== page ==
Understanding the business of law is not always easy for lawyers. However, in order to be successful and grow the law firm, these fundamental learnings on business operations are imperative.
Remember the first day you started your own firm or perhaps the day you became a named partner? That very special day meant the start of responsibilities and decisions that you most likely never imagined. Learning the intricacies of running a business on top of your case load duties and client services can at times be overwhelming. In fact, most law school curriculums do not include courses on law firm management. Therefore, understanding the business of law is not always easy for lawyers. However, in order to be successful and grow the law firm, these fundamental learnings on business operations are imperative.
To begin, a firm must identify their objectives. Some law firms are very satisfied with being a sole practitioner and providing the services that they can manage. The business objective of these law firms is to cultivate and maintain clients based upon the time the lawyer can provide. Some law firms begin with a growth objective while other firms evolve into this goal.
Growth within a law firm can mean a variety of things to different firms. Objectively evaluating the law firm business is one of the very first steps when a firm is considering growth opportunities. A deep analysis of the objectives of the practice is required. For example, is the growth objective to expand the number of lawyers, the type of legal services, or geographic perspective? These answers will then formulate the billing, accounting, and practice management requirements that will support the growth objectives. The firm will need to ensure that they have in place the right technological services that will perpetuate them further. This technological base is the foundation that will drive success.
Specific automated applications that need to be evaluated include time tracking, bill workflow, check writing, client payment processing, document organization, and profitability reporting. Some types of law will require specific software solutions for effective management. For instance, real estate firms may require closing software, or a matrimonial firm may require asset valuation software. If the basic system components are not functioning in the most efficient manner growth in the practice will stress the solutions and the result can be devastating. As an example, if the billing function in a firm is not efficient and requires many weeks of work, adding new employees or practice areas will further impede that process. Therefore, collections and cash flow may be negatively impacted. Prior to considering any further growth these systems must be efficient and functioning properly.
Determining the right solutions that will assist the law firm in its growth will resolve these identifiable issues. The firm should have applications that assist the timekeepers in recording time and practicing law. For firms that bill by the hour it is imperative the time tracking is simple and efficient. Time entry is often the key to profitability. Even firms that charge flat fees should have a mechanism to determine if the flat fees are greater than or equal to the amount of time expended in completing the legal work. The billing workflow should be simple and completed in a timely manner. The more accurate the time entries, the easier it should be to bill clients. The timeliness of billing directly impacts client payments. Offering clients easy and simple ways to process their payments helps in maintaining good cash flow. Practice management tools such as document management is another software solution that can assist in growing a firm. Most importantly, there needs to be an effective management system that streamlines information reporting in order to control and evaluate growth.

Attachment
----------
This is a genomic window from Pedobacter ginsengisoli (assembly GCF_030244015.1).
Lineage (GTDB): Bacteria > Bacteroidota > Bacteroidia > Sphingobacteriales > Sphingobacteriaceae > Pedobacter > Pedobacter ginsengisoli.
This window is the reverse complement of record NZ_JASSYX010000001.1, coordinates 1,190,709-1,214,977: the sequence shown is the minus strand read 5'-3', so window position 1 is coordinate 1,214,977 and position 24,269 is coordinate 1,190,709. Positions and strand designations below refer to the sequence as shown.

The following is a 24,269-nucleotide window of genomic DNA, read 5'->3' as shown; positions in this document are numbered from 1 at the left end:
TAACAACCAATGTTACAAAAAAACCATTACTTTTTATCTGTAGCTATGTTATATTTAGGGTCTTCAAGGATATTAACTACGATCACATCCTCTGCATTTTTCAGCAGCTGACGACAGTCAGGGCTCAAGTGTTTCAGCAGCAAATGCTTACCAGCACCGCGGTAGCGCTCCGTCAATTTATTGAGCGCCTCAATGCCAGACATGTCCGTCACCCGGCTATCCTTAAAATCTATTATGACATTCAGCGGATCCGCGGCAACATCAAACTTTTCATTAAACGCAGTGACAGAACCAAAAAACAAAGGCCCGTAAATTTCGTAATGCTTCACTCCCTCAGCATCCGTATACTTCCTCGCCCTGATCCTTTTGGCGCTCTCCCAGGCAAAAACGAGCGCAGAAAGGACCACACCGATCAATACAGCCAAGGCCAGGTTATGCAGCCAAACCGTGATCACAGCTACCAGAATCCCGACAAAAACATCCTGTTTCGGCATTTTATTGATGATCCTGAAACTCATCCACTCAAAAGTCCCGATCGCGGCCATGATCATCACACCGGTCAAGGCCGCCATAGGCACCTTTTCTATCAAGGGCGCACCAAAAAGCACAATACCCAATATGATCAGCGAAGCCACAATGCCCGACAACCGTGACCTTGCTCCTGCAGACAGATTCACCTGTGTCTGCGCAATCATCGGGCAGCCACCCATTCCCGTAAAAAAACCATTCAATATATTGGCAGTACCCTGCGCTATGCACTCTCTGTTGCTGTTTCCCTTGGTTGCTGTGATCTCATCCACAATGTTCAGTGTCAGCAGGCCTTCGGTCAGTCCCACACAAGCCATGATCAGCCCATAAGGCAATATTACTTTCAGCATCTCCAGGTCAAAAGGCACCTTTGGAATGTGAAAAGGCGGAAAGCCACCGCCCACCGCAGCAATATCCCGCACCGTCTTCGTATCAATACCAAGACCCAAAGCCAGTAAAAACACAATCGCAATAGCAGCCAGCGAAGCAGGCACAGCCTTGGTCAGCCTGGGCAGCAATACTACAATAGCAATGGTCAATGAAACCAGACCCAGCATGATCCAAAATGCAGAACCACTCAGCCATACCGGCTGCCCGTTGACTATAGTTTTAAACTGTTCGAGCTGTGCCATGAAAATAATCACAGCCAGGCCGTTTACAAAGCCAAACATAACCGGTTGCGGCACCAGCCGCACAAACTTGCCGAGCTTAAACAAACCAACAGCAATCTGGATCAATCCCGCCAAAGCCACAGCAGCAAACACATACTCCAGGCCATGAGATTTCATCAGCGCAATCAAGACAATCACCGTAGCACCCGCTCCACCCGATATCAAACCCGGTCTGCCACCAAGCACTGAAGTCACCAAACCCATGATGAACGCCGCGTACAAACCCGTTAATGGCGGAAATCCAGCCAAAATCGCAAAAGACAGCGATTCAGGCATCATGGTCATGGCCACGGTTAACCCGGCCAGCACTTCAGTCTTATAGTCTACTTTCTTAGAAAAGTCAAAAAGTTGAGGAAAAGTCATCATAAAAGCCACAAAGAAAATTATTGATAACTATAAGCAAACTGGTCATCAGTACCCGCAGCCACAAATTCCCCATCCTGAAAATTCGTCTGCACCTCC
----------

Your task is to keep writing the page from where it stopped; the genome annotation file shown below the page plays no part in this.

Legal software solutions used by law firms should be tools that enable a law firm to grow. If a law firm realizes that the applications they are currently using cannot grow with the firm, they need to consider new solutions prior to forging ahead with growth opportunities. When considering new solutions, it is important to identify the requirements that need to be fulfilled. The law firm must also evaluate the current computer environment and the costs related it. This will lead to the question of whether the company wants their solutions to be on the Cloud vs. on premise. The firm must evaluate all financial implications to make the right decision.
It is important to note that while the implementation of a new software may seem overwhelming, these are the type of investments that will lead to organizational structure and most importantly significant return. Without stable roots, a tree cannot grow.
Deborah J. Schaefer is a Certified Public Accountant in Connecticut and New York, who specializes in the selection, implementation, training, and support of computer-based accounting systems for law firms. Practicing for over 35 years, she has worked with hundreds of firms across the US and internationally. Prior to starting her own firm, Deborah worked in the computer audit and consulting divisions of several national accounting firms in New York and Boston. In addition to Soluno, Debbie also supports a variety of other software products.
Soluno is user-friendly, cloud-based billing, accounting and time tracking software made for law firms of all sizes.
Confidently manage your firm’s business all in one place; with matter management, time/expense entry, billing, accounting, trust banking, and reporting that’s accessible from anywhere. Soluno empowers law firms to be more efficient and profitable than ever; combining the advanced features and customizable workflows of on-premise software with the freedom, security, and convenience of a cloud solution.